George Washington Papers

[August 1762]

[August 1762]

2. Philip Fletcher came to making Bricks.

Sowed a Bushel of Buckwheat in Sandy grd. at Ch[arle]s C[rai]ks.

Philip Fletcher was paid £14 10s. for making 78,000 nine-inch bricks, 2,125 tiles for the garden wall, and 1,080 nine-inch-square flooring tiles (LEDGER A description begins Manuscript Ledger Book 1, 1750-72, in George Washington Papers, Library of Congress. description ends , 130).

After this early trial of Fagopyrum esculentum, buckwheat, GW appears to have neglected it as a crop for many years. He next begins to experiment with it when he receives 50 bushels from Leven (Levin) Powell of Loudoun County, as he notes in his entry of 1 Dec. 1786. When Powell sent him several more bushels in April 1787, he included a letter advising GW on raising the crop and explaining that it was fed to cows and horses as a meal mixed with straw or chaff. GW planned to use it both as livestock feed and as green manure to be plowed under. Seven years later he was still learning how to raise the crop. When the Whiskey Rebellion called him into rural Pennsylvania in 1794, he paused at Reading to write William Pearce at Mount Vernon some observations he had made on the methods used by Pennsylvania farmers. Eventually he gave up buckwheat completely, believing that it depleted as much as it enriched the soil.

3. Inspected 11 hogsheads—Tobo. H[untin]g C[ree]k Warehouse.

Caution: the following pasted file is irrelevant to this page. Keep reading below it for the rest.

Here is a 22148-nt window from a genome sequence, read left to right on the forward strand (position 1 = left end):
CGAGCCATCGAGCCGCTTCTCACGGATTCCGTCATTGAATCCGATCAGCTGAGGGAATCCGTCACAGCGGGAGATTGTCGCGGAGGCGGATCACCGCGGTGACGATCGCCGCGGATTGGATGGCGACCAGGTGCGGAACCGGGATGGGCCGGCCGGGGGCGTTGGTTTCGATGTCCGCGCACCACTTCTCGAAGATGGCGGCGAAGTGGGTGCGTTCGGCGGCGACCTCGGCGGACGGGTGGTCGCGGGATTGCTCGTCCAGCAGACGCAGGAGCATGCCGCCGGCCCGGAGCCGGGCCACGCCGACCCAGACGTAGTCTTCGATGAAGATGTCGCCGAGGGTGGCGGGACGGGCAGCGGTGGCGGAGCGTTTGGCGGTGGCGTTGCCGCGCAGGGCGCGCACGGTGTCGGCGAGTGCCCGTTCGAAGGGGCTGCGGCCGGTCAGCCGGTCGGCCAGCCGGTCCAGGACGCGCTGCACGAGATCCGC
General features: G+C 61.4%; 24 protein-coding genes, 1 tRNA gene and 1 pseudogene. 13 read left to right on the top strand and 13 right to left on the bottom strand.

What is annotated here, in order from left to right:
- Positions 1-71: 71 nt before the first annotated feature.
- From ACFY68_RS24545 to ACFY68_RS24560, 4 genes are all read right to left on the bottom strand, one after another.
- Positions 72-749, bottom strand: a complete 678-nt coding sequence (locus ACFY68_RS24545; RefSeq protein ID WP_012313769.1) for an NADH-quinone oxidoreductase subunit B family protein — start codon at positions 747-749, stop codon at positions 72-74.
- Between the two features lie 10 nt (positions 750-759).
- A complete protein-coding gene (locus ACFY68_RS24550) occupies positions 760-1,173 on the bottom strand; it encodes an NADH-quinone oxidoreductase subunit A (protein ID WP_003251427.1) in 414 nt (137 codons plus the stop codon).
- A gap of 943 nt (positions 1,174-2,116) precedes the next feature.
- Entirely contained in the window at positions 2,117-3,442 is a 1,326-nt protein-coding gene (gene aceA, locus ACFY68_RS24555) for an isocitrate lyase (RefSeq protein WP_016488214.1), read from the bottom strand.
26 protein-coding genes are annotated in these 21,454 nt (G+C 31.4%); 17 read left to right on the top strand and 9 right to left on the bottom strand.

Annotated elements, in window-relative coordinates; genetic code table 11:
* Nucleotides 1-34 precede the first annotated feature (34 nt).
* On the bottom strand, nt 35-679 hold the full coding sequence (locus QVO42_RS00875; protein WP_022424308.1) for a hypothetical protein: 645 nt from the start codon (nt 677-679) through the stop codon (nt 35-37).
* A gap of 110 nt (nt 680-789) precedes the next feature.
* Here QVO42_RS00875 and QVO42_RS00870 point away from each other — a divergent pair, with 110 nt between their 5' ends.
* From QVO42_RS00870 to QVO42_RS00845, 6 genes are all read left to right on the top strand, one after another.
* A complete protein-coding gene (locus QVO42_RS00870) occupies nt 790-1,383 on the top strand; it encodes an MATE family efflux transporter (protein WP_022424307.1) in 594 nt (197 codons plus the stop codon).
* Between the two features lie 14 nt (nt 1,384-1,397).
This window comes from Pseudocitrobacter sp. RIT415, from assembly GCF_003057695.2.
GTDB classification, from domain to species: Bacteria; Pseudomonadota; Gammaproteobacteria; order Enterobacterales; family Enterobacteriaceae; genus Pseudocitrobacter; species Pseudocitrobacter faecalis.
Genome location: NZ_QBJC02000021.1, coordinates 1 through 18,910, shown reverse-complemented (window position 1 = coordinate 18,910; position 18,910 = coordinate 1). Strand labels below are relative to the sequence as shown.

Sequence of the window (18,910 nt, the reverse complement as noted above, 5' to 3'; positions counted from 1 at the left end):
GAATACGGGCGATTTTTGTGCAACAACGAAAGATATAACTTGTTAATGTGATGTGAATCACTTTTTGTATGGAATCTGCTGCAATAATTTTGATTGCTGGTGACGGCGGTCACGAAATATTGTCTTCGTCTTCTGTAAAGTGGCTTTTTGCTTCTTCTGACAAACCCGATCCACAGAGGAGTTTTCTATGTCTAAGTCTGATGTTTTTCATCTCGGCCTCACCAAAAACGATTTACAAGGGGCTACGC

5. Sowed Turnip Seed.

12. Sowed Rye & Hop Trefoil behind Garden.

rye: Secale cereale, important to GW in sheep husbandry and in his overall plan when in later years he had developed a seven-year crop rotation. He usually grazed sheep on the young rye, withdrawing them in time to produce a grain crop.

16. Began Sowing Wheat at River Quarter.

20. Began beating Cyder at Ditto.

Recd. 1 hhd. Molasses qty. 120 Gals. & 1 Barl. Sugar wt. 254 lb. of Colo. Walke.

Also recd. of Mr. Thos. Thompson leathr. as follows Viz.

10 Sides Sole leathr.— wt. 200 lbs.
17 Sides upper Do. & } wt. 100 lbs.
2 hides Do. Do.

Col. Anthony Walke (1692–1768), of Fairfield, Princess Anne County, was a merchant based in Norfolk who imported rum and sugar from the West Indies. By 1762 his son Anthony Walke (1726–1782) had become a partner in the business. In his LEDGER A description begins Manuscript Ledger Book 1, 1750-72, in George Washington Papers, Library of Congress. description ends , 118, GW records Thompson’s first name as William.

21. Recd. 70 Bags of Salt—abt. 280 Bushels.

25. Began Sowing Wheat at Creek Quartr.

30. Began Sowing wheat at Muddy hole.

Began cutting Creek Meadow.

31. Winney came from Mountain Quarter.

Agreed with Nelson Kelly to Overlook Gists &ca.

mountain quarter: Bullskin plantation. Winney may be the slave of the same name who was a house servant at Mount Vernon from 1766 until some time after 1773 (Toner Transcripts, DLC).

According to articles of agreement signed the following day, Kelly, described as a “Planter,” was to oversee the next year’s tobacco and corn crops at GW’s “quarters on Doegs Run known by the names of Gists and Ashfords” and in return he was to receive a part of the crops, some meat provisions, and a cash bonus on the tobacco (DLC:GW).

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